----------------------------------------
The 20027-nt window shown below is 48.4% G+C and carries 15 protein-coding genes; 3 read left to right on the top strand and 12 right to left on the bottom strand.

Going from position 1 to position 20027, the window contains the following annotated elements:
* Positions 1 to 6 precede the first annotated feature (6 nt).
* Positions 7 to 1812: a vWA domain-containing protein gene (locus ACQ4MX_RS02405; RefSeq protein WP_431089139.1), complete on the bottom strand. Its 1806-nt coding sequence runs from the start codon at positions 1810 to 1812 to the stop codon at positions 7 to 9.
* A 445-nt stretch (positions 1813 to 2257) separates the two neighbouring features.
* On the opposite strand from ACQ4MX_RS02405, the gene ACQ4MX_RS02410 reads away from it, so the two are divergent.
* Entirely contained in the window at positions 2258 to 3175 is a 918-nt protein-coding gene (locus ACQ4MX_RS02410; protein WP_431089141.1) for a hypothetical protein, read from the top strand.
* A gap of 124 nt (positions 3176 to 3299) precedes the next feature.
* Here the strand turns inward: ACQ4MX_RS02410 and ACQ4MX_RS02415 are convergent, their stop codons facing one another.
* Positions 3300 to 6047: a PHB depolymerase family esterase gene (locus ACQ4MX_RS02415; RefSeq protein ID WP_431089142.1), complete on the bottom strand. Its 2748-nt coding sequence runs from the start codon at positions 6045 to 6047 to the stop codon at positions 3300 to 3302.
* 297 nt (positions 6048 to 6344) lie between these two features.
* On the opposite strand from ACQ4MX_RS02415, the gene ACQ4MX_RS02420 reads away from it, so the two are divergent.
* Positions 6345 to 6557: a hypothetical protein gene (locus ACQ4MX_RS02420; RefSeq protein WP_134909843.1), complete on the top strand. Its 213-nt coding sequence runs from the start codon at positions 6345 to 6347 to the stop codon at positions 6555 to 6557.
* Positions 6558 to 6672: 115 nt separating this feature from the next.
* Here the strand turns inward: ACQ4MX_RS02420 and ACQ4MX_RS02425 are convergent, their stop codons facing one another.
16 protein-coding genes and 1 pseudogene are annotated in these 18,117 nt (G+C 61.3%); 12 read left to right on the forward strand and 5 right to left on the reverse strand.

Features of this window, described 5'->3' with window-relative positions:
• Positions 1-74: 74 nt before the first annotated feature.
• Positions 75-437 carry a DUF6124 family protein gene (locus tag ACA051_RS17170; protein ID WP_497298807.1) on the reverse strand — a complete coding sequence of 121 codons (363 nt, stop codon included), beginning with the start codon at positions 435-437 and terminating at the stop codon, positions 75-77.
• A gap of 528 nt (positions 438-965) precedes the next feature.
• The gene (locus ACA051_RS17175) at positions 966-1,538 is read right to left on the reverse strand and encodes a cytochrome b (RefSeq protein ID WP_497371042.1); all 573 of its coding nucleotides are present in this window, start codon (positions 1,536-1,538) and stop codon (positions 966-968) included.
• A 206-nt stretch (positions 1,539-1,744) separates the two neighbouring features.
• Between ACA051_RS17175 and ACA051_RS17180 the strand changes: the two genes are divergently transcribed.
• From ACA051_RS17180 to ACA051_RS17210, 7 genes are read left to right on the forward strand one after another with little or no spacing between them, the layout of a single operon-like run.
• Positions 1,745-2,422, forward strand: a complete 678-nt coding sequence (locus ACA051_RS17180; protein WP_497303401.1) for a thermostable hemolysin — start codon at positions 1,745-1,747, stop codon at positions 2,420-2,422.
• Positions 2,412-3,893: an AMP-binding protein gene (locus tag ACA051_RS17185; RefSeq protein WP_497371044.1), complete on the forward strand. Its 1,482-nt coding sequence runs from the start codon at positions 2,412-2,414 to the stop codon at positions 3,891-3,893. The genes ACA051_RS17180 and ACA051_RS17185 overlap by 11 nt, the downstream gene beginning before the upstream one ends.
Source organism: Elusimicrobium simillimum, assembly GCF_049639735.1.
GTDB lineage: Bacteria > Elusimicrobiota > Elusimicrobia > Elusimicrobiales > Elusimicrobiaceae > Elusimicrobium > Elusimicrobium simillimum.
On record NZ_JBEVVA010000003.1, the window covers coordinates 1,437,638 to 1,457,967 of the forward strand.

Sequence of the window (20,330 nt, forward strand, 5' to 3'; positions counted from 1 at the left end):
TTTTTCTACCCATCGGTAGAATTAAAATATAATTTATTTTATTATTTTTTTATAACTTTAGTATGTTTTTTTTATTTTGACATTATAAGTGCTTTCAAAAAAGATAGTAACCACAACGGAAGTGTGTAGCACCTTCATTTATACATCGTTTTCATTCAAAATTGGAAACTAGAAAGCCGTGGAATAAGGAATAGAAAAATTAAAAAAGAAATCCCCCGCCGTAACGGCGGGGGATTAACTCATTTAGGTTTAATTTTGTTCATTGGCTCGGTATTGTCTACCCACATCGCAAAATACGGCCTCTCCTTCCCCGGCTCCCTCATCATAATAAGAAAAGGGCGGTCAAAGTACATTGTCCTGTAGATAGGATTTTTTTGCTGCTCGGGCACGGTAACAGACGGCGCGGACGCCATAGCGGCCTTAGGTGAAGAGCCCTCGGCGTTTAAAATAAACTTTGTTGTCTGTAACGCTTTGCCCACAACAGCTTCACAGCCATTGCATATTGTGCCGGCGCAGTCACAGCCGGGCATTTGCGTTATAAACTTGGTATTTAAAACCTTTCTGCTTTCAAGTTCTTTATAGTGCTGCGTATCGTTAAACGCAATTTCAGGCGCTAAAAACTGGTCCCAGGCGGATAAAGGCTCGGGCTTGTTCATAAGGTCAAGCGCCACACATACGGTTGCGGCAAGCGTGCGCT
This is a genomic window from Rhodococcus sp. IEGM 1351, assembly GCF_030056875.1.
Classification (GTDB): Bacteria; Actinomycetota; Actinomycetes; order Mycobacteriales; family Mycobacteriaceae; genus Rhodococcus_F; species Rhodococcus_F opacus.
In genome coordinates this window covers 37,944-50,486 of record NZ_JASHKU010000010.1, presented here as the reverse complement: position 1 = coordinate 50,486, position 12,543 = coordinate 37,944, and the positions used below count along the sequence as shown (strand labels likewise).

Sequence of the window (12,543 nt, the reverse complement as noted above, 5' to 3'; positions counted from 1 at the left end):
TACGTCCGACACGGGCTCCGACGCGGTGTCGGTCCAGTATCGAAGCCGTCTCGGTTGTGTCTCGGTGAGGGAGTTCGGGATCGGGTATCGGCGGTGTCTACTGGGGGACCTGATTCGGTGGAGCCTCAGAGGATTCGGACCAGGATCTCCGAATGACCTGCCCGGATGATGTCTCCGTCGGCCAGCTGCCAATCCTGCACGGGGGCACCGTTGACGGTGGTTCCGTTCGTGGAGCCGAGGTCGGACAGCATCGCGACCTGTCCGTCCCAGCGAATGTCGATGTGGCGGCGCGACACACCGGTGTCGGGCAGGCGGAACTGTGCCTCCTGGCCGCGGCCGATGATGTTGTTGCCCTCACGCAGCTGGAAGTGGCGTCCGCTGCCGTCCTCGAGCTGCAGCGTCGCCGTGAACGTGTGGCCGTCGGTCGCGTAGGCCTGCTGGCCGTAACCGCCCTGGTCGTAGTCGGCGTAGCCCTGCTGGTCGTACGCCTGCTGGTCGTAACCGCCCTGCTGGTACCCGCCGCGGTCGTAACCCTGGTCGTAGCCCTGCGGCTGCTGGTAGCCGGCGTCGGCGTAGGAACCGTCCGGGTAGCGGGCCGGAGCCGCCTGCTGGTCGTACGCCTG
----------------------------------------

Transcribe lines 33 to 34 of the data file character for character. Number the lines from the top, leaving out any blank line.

Classification (GTDB): Bacteria; Actinomycetota; Actinomycetes; order Mycobacteriales; family Mycobacteriaceae; genus Rhodococcus_F; species Rhodococcus_F opacus.
In genome coordinates this window covers 37,944-50,486 of record NZ_JASHKU010000010.1, presented here as the reverse complement: position 1 = coordinate 50,486, position 12,543 = coordinate 37,944, and the positions used below count along the sequence as shown (strand labels likewise).